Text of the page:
Five years ago, when Alaska’s first legal cannabis shops started opening, there was a lot of money to be made.
“We had three fabulous, great years,” said Sue Nowland, whose Alaska Fireweed was among the first cannabis stores to open its doors in Anchorage.
Those days are over.
Cannabis businesses across the state are confronting a daunting set of issues that owners and advocates say are making it nearly impossible to survive. Some Alaskans who poured their life savings or retirement accounts into starting companies are scrambling to find someone to buy them out. Operations are failing, others are in the red and behind on taxes owed to the state.
One measure of the industry’s problems is tax delinquency: according to an August memo from the Department of Revenue, by the end of June, 56 businesses owed $1,785,751 in back taxes. Nine of the delinquent businesses have closed, though collectively they still owe hundreds of thousands of dollars in unpaid taxes.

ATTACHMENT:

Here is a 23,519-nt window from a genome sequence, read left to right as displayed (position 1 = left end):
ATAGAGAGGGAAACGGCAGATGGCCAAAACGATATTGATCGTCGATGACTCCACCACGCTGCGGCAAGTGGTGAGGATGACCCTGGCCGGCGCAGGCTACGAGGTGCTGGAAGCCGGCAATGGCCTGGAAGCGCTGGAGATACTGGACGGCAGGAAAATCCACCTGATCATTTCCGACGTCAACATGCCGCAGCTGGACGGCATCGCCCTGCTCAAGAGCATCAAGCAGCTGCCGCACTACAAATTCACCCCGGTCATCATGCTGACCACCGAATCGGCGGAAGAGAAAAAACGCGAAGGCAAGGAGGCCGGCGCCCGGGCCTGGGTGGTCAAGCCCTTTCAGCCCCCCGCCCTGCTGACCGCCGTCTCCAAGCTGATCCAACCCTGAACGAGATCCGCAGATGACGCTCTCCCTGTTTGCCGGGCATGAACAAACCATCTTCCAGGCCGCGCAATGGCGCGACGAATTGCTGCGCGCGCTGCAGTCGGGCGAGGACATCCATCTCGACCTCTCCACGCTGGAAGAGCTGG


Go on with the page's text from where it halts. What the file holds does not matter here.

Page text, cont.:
The most salient problems, according to people within the industry, are the flat excise tax structure placed on cultivators, an over-saturation of retailers and the rigidity to which licenses are tied to real estate.
Some say the industry’s current woes are normal growing pains to be expected as a new sector of the economy finds equilibrium. But others, including many business owners and the industry’s chief trade group, are debating potential reforms that could stave off looming business defaults as more license applications work their way through the pipeline. [Read More @ Ancourage Daily News]